A second point of this Psalm is faith; "trust thou in the Lord." Psalm 115 uses the word, "bless" five times; and it uses the word, "trust" four times. Once, in verse 8, it refers to the ruin of those who trust in god's that do not exist. These are the idols made with human hands, the Kalis and the Baals and the golden calves before which people bow and to which they attribute the blessings they have received from God alone. But there are other idols, too. The god of mammon does not have a statue to represent it, nor a temple in which to worship, yet it is still an idol which the Bible warns us about many times. There is another kind of idol, it is the idol of our own supposed goodness, and many people worship it with all the devotion they have to give. They even believe they will be able to stand before the Judgement Throne of God one day and tell Him they are worthy to enter His Heaven and fellowship with Him forever, because they have earned it by their own goodness.

These idols have ears that cannot hear and hands cannot help. They cannot teach you how to run a home, find a vocation, or find the really important things in life. They cannot comfort you in sickness or sorrow, heal your brokenness, or save your soul from hell. Ask a stone to teach you how to live an honest and honourable life. Ask a stick to comfort you when friends and family abandon you. Ask your car, your money, your hobby, and your job to make life worth living and to carry you safely to the shore of Heaven when this life ends. Ask Buddah to die for your sins, or Kali, or Osiris, or Caesar. They cannot help when you stand before God to give an account of your failure to meet the perfect standard of His holiness. That is why the Psalm says of those who serve idols, "They that make them," that is, they that trust and hope in them, "are like unto them." They are dead.

"Trust" is repeated three more times in verses 9-12. "House of Israel, trust thou in the Lord." "Ye house of Aaron, put your trust in the Lord." "Ye that fear the Lord, put your trust in the Lord." I think it is safe to say that, as much as this Psalm is about the God who blesses, it is equally about trusting the blessings He gives. As much as it is about God giving the things we need, it is also that much about having the faith to desire the blessings He wants to give.

The amazing thing about this Psalm is that it seems to have been written to encourage faith in God during a time of tribulation in Israel, for verse 2 asks, "Wherefore shall the heathen say, Where is now their God?" It is as though enemies have gathered around Israel like scoffers around the cross of Christ, saying, "He trusted in God; let Him deliver Him now, if He will have Him" (Mt. 27:43). Where is your God now, Israel? Where is your God now, Jesus? Where is your God now Christian? Where is He now when you need Him? It is in the face of these taunts and persecutions that Israel, that you, are told, trust thou in the Lord; He is your helper and defender. It is often true that, rather than delivering you from your trials, God chooses, for your own good, to deliver you through your trials. He "preparest a table before me in the presence of mine enemies." Picture a small flock of sheep grazing green pastures and drinking still waters. Where are they? Not in the fold, safely locked away from predators, they are in the wilderness, under the eye of the wolf and lion, in the presence of their enemies, just like you. And the faith you are encouraged to have is faith in God when the storms arise and enemies surround. In sickness and tribulation and sorrow and loss, and even in the face of death itself. Because the One who dwells in Heaven and is able to do whatever pleases Him has promised that these things are but the fires that purify your gold, and that He will bring you safe at last to the Mansion He has prepared for you in Heaven.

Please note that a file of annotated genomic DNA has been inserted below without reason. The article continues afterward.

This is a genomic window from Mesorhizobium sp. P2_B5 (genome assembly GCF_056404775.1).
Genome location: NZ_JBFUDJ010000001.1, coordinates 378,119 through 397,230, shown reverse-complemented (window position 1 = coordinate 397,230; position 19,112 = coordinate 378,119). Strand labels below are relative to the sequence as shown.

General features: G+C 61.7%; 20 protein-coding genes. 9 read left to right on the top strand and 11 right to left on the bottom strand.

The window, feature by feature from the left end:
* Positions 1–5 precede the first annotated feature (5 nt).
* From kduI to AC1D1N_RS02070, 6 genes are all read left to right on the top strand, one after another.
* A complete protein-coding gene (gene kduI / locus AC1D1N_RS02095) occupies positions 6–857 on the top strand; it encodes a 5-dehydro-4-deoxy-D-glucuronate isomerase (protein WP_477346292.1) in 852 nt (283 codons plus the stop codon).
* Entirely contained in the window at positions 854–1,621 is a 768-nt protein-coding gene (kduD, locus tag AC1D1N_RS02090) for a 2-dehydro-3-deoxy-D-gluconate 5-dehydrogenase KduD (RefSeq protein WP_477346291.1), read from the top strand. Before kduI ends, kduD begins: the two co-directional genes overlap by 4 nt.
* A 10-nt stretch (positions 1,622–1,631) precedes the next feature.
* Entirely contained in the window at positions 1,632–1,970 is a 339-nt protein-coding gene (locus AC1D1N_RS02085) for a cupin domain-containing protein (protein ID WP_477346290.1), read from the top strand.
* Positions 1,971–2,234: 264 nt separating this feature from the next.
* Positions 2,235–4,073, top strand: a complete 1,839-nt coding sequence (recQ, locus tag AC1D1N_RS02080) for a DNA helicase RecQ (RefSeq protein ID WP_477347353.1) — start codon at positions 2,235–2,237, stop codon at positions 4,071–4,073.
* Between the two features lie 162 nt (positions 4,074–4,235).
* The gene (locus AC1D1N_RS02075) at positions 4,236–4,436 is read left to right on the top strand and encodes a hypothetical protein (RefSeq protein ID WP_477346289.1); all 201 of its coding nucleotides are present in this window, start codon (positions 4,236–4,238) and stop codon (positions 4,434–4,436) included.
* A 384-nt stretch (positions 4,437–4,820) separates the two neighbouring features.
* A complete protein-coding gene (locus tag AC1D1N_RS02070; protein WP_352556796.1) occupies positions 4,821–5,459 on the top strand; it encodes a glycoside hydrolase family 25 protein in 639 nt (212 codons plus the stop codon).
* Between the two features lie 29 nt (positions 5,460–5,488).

Father of all mercies, who has promised that all things work together for good to those who love Thee, grant us faith to tear the idols from our hearts and life in faith and obedience in Thee, now and forever, through Christ our Saviour. Amen.


  1. Bishop Campbell, the possibility of pun notwithstanding, this homily was a real "blessing" to read! To move from the stunning doctrine of the Triune Majesty's Self-sufficient, Self-contained--His aseity--to the utterly practical application to deeper communion with Him (all in one paragraph) was simply artful. What an indictment this is for the popular notion that theological profundity and practical application are contrary in the life of the Church! The treatment of idolatry, whether metal or mental, was also wonderful. Thank you for the great word to us. Blessings.

  2. Thank you for the very kind words, Brother. I hope I have faithfully expounded the Word, and that the Word proclaimed will help people grow in grace.